In their Asset & Wealth Management Revolution report, PwC predicts that global assets under management will rise to $145.4 trillion by 2025, doubling the amount from 2016. The active management portion of the industry is expected to decline during this time from 71% to just 60%.
However, even as active strategies decline in general, the alternative portion is still expected to expand from 12% to 15% of the total assets under management, from $10T in 2016 to $21T in 2025. But this dramatic increase in supply will not alleviate competitive pressures as even today we hear the stories about the “haves and have nots” in fundraising.
So the next step is to provide the information in the form of Business Intelligence tools to enable more data driven decision making in our own industry. This will ensure those firms that have the “goods” will get their fair share of a growing pie.
ARE YOU READY?
So, where do you start? For GPs, elevating and standardizing performance reporting will be the key to attracting capital and staying competitive. For LPs, access to this data or performance data will be essential to the ability to make better decisions, justify those decision to investment boards, and, ultimately, optimize returns.
As a GP, you need to provide robust performance reporting (all the time, not just when you are fundraising) with access to supporting data that ties to investor reporting. This will build your reputation and trust with investors and impact your fundraising abilities in both the short term and long term. Standards are converging. Technology is supporting the effort. The data is available – we are running out of excuses.
The downside is if, as an industry, we don’t make this transition, the prediction of our growth will be overestimated and alternatives will not maintain its place in the overall global asset management industry. People are already wondering if hedge funds, as a stand alone asset class, will be around in 2025. The downside for your firm if it doesn’t make this transition is less dramatic, but still impactful for you.
INDUSTRY COMPLIANCE STANDARDS
With more than 400 member institutions representing over US$1 trillion of invested capital, the Institutional Limited Partners Association (ILPA), is dedicated exclusively to promoting transparency and alignment of interests between private equity investors (LPs) and the managers with whom they invest (GPs).
To date, in addition to best practice guidelines, ILPA has launched three templates:
- Capital call and distribution notice (2012)
- Fee reporting (2016)
- Portfolio company metrics (2018)
Through the ILPA Reporting Template for reporting fees, expenses and carried interest, ILPA establishes consistent standards for fee reporting and compliance among private equity investors, fund managers and their advisors.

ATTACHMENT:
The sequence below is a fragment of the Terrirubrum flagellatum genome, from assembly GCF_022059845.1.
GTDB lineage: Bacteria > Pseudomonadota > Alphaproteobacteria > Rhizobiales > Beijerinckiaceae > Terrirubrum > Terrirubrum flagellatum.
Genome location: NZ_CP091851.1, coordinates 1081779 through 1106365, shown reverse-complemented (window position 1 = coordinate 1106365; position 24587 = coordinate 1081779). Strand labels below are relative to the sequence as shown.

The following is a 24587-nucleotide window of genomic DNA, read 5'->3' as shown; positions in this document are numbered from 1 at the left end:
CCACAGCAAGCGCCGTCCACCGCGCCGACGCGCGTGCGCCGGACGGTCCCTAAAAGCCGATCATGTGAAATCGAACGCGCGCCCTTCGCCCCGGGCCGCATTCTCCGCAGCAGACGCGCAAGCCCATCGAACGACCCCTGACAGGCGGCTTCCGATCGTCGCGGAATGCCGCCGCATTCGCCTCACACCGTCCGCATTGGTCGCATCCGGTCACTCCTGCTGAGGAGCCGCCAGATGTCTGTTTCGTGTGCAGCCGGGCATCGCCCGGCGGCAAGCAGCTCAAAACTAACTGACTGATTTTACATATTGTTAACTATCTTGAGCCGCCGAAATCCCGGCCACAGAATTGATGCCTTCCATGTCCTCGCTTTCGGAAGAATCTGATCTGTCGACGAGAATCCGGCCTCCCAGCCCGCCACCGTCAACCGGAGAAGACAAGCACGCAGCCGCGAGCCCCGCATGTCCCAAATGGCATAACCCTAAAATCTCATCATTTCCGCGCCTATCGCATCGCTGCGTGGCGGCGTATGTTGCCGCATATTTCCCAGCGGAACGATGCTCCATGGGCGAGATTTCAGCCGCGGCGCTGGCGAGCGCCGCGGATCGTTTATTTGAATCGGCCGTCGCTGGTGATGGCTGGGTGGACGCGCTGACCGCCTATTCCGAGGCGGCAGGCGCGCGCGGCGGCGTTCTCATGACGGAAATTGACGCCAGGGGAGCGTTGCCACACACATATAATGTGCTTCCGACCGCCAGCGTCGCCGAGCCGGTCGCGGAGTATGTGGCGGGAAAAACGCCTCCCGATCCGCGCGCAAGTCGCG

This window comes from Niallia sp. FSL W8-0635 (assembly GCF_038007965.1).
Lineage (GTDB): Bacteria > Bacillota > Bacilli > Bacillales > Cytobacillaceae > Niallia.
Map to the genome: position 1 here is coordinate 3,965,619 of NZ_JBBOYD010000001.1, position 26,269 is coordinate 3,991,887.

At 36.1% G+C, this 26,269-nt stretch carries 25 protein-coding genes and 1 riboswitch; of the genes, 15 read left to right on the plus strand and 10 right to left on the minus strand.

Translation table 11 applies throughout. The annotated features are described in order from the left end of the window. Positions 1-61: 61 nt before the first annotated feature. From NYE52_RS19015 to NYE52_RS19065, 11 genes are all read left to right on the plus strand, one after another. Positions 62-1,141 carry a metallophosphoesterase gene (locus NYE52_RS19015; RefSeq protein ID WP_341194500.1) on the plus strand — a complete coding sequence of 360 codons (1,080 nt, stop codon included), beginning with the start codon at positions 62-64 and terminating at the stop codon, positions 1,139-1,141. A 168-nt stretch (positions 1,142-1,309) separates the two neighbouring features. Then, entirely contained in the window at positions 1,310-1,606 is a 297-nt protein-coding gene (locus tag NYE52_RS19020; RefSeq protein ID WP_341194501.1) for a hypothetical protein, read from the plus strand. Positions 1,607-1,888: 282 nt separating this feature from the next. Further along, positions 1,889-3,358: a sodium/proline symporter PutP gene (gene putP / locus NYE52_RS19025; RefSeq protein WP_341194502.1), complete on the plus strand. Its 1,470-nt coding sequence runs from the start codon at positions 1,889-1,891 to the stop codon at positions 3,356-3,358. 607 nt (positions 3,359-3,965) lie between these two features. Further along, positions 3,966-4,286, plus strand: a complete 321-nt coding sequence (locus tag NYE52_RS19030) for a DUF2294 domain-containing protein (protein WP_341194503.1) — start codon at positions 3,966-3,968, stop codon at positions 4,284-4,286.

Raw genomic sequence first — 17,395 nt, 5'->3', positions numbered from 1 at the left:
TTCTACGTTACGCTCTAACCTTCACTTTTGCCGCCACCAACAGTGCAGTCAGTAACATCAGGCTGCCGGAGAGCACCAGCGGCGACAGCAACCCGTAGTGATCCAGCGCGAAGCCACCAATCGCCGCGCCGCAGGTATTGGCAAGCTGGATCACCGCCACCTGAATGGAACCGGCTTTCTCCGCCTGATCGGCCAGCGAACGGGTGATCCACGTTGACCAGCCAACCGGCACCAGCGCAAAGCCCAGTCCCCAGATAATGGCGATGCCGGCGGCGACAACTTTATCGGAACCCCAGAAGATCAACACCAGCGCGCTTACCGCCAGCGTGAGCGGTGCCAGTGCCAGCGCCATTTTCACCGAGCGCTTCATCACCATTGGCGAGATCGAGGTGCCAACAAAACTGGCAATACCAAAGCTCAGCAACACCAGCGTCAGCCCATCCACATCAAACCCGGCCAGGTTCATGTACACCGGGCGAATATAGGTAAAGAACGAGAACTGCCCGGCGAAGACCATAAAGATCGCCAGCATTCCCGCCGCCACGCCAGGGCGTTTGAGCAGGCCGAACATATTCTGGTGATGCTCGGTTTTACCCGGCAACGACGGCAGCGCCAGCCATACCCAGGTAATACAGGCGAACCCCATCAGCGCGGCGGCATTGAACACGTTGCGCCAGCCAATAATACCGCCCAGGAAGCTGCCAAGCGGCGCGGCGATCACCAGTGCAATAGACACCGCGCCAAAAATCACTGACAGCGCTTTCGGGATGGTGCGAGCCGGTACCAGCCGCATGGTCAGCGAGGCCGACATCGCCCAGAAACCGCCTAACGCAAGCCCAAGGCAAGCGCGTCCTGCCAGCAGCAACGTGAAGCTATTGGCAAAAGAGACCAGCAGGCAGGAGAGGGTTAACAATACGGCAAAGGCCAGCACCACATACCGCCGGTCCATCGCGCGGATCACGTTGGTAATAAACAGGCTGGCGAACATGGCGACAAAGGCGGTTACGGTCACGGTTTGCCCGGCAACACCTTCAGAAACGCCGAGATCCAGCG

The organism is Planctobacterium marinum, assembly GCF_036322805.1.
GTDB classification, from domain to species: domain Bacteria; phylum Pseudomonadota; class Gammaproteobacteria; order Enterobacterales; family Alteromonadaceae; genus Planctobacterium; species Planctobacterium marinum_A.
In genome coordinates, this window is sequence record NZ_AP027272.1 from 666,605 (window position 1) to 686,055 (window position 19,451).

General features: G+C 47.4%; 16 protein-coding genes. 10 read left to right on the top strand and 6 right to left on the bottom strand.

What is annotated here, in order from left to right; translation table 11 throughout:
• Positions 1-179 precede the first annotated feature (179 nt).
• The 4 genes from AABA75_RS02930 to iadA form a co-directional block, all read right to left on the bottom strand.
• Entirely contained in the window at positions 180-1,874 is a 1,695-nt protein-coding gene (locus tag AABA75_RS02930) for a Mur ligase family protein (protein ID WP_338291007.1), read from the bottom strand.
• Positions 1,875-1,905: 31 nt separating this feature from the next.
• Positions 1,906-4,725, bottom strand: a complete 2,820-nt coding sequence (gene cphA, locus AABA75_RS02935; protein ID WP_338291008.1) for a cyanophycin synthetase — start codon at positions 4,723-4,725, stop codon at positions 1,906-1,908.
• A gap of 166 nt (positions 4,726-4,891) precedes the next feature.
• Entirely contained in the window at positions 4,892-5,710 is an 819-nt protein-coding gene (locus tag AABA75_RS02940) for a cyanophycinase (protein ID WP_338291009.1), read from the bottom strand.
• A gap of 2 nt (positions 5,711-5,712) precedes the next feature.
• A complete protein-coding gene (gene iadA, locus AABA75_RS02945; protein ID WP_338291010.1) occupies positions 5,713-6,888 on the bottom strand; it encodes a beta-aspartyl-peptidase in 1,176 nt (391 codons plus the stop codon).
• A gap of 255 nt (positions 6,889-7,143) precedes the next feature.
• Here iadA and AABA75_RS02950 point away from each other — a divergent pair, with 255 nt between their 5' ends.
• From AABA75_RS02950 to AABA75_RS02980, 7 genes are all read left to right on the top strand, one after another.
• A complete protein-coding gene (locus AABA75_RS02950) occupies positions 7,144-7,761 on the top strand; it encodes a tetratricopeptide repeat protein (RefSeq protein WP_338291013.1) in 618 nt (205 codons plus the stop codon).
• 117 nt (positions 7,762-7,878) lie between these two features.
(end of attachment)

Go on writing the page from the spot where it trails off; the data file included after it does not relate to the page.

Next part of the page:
The purpose of the template is to encourage uniformity in these disclosures, both to provide LPs with an improved baseline of information to streamline analysis and drive decision making, and to reduce the compliance burden on general partners being asked to report through a range of disparate formats from LPs. ILPA believes that a template, rather than reporting guidelines, will facilitate technology and third party solutions that could accelerate implementation and deliver on the promise of efficiencies and economies of scale.
In 1999, the Board of Governors of the CFA Institute, the global association of investment management professionals, approved the Global Investment Performance Standards (GIPS®) to replace regional performance standards with a single, international version capable of covering all asset classes worldwide.
A new version—2020 GIPS® Standards—was recently released and will go into effect on January 1, 2020.
The main goals of the 2020 GIPS Standards are to improve adoption (especially among alternative asset firms), simplify the standards, and reduce compliance costs. Its value to the alternative asset community is evident in the restructured standards that better represent illiquid closed-end assets, such as the use of pooled funds vs. composites. With this revision and broader use of the standards, advisors are now able to assess all types of investments—including real estate and private equity—against an appropriate benchmark.
With the advent of better systems at both GP and LP levels, the ability to provide transparency is within reach. The GIPS standards represent an important step forward in providing the performance standards framework needed to allow PE to get their full share from institutional investors worldwide and to offer full transparency of investment performance. Learn more here 2020 GIPS® Standards. And, read more about GIPS® Standards for Firms.
To learn more about Performance Reporting, read this white paper, The New Era in Performance Reporting.